And I think even the most ardent supporters of Bush's Iraq policy, to the extent that he has one, would have to admit that he has taken a decidedly open-ended attitude toward our troop presence there, particularly as it relates to the Iraqi government. Obviously he hasn't given any indication of a date when our troops might be able to come home, and it doesn't even seem like anyone in the administration is leaning on the Maliki government particularly hard to take control of their own military and their own defense. That hands-offness has brought us to a point where Maliki is now actually purging security officials who are policing Shiite militias too aggressively.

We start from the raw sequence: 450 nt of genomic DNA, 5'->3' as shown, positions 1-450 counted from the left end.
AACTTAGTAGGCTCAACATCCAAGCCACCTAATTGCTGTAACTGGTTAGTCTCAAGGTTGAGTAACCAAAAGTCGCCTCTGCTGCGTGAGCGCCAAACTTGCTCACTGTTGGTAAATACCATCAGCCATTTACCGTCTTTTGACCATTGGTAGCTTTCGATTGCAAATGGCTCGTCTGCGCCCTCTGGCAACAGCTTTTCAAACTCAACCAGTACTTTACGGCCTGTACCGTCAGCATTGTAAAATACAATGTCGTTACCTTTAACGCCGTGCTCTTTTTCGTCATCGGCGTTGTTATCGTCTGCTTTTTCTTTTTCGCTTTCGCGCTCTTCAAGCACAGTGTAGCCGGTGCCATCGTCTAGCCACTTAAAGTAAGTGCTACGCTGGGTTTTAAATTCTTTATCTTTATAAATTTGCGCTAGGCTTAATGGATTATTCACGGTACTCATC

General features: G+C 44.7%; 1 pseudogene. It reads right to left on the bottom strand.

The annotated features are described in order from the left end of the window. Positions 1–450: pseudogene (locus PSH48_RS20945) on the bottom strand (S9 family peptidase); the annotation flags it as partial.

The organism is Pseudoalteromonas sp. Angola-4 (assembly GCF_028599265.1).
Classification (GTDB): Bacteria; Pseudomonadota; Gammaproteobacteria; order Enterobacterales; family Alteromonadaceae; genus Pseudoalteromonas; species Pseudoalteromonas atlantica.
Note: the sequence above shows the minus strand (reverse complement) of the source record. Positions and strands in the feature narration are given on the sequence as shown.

How can Maliki get away with doing stuff like that, particularly at a time when the rest of his military is languishing in incompetence and disarray? Simple: Because the Bush administration has let him. Bush hasn't given any indication that U.S. troops are going to be leaving anytime soon, and he certainly hasn't exercised a lot of oversight over the Maliki government in terms of holding them to some of the goals that supposedly have been set, so as far as Maliki is concerned, he can just sit back and let the American troops do the dirty work for as long as he wants; he has been given absolutely no incentive to do otherwise. You'd think that the Bush administration would be upset about this, but apparently they're not. And again, it fits into the idea of the U.S. troop presence as being more or less permanent.